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In music of the Renaissance and early Baroque eras, a bicinium (pl. bicinia) was a composition for only two parts, especially one with a pedagogical purpose.

The term has had two usages in music history:

  1. Recently, the term has come to mean any composition at all from the Renaissance or early Baroque period for two vocal or instrumental parts.
  2. Historically, a bicinium referred specifically to a two-part composition used as a teaching tool, most often in Protestant, German-speaking areas.

The term was first used in Poland, by Jan z Lublina in a treatise of 1540. Volumes of bicinia were published in the next several decades in Germany, the Low Countries, and even in Italy, as the usefulness of bicinia as teaching aids became apparent. In addition, Martin Luther had strongly expressed that children should learn both music, and the psalms: bicinia with German texts from the Psalms fulfilled his purpose.

Students could be expected to master singing a single part in a duet more easily than a part in a larger ensemble. Usually a bicinium was designed to be sung or played by students of the same age and ability, rather than for a single student and a teacher.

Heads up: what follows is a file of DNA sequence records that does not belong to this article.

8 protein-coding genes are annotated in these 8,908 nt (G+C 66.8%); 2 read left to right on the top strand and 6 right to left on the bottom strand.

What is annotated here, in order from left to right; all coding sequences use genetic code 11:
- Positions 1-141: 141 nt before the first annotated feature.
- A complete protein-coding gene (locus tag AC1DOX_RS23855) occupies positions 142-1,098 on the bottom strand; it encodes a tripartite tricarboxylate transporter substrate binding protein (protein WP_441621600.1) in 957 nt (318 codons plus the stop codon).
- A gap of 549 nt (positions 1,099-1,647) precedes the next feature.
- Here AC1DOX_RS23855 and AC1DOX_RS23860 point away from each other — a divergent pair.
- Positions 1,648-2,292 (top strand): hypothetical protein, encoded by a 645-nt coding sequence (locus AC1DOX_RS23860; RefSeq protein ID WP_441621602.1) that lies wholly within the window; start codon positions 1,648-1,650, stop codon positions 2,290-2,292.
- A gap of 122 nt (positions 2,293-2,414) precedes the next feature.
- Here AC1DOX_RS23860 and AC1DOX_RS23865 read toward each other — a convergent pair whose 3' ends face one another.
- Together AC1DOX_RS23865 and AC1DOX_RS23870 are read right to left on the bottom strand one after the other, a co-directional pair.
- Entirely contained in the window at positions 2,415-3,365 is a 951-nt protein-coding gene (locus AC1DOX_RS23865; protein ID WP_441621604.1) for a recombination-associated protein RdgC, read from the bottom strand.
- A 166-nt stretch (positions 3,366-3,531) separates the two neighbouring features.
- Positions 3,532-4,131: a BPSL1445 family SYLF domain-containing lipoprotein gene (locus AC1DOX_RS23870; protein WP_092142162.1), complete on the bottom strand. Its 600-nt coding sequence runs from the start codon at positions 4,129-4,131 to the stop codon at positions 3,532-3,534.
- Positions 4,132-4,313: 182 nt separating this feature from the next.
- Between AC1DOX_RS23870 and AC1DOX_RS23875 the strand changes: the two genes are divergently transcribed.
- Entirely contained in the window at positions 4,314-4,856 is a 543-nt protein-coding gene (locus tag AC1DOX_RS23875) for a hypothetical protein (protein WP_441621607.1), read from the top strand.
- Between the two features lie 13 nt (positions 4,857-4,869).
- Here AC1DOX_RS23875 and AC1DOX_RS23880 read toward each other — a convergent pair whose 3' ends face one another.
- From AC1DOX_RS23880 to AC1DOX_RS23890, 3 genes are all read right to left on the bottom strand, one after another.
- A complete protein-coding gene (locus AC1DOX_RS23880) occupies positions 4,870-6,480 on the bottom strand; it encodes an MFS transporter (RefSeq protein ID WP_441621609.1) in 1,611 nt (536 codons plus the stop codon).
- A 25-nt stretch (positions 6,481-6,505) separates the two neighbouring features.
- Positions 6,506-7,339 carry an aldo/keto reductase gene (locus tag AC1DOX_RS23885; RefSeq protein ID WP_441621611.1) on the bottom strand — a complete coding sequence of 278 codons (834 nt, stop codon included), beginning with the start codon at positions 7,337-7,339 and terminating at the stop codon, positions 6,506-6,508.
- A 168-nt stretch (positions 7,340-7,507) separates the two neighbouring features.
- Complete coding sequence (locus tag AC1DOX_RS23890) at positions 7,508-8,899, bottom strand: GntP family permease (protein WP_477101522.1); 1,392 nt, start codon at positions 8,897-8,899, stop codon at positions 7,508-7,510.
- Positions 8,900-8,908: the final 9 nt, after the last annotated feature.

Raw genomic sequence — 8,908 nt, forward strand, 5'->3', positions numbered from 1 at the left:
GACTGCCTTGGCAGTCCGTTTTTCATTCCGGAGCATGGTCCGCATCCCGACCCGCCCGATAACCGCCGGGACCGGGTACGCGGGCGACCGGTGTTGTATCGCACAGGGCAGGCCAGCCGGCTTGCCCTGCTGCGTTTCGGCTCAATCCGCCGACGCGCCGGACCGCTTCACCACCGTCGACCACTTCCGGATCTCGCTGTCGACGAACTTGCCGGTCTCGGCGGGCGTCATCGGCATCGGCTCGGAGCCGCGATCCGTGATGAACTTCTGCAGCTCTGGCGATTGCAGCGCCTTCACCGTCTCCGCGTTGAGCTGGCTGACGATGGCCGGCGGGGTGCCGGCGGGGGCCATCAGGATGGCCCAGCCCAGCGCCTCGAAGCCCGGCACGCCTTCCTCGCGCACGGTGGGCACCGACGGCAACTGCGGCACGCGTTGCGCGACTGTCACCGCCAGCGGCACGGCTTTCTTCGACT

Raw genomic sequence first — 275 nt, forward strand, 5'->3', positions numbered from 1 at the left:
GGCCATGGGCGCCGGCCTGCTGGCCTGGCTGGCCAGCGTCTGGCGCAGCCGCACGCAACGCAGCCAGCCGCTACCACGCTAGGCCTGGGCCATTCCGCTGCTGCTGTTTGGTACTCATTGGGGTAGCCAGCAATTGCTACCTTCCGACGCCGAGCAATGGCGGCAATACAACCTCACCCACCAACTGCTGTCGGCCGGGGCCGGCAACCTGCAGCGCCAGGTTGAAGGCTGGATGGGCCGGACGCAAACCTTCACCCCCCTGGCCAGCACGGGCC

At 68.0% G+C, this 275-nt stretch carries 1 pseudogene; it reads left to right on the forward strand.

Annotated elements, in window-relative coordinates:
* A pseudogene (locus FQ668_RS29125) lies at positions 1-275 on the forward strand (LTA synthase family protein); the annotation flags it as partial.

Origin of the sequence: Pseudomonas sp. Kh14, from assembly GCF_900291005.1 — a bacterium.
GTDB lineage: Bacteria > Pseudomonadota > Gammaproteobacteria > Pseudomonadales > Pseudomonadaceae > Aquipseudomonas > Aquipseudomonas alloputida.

This model of moving from two-part study, writing, and singing to three parts and then more was adopted by Heinrich Glarean in his Dodecachordon (1547), one of the most influential music theory and pedagogy treatises of the Renaissance.

In a similar manner, present-day music students typically learn counterpoint first by writing in two parts, and then later in three, only moving to four or more parts after mastering the earlier stages.

A similar pedagogical composition for three voices is known as a tricinium (pl. tricinia).

Further reading

  • Articles "bicinium," "tricinium" in The New Grove Dictionary of Music and Musicians, ed. Stanley Sadie. 20 vol. London, Macmillan Publishers Ltd., 1980. ISBN 1561591742
  • Andrea Bornstein, Two-Part Italian Didactic Music: Printed Collections of the Renaissance and Baroque (1521-1744). 3 vols (Ut Orpheus Edizioni, Bologna 2004). ISBN 88-8109-449-5 A study of the Italian duo throughout the Renaissance and the Baroque.

External links

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Music Sound, v. 2.0, by MultiMedia

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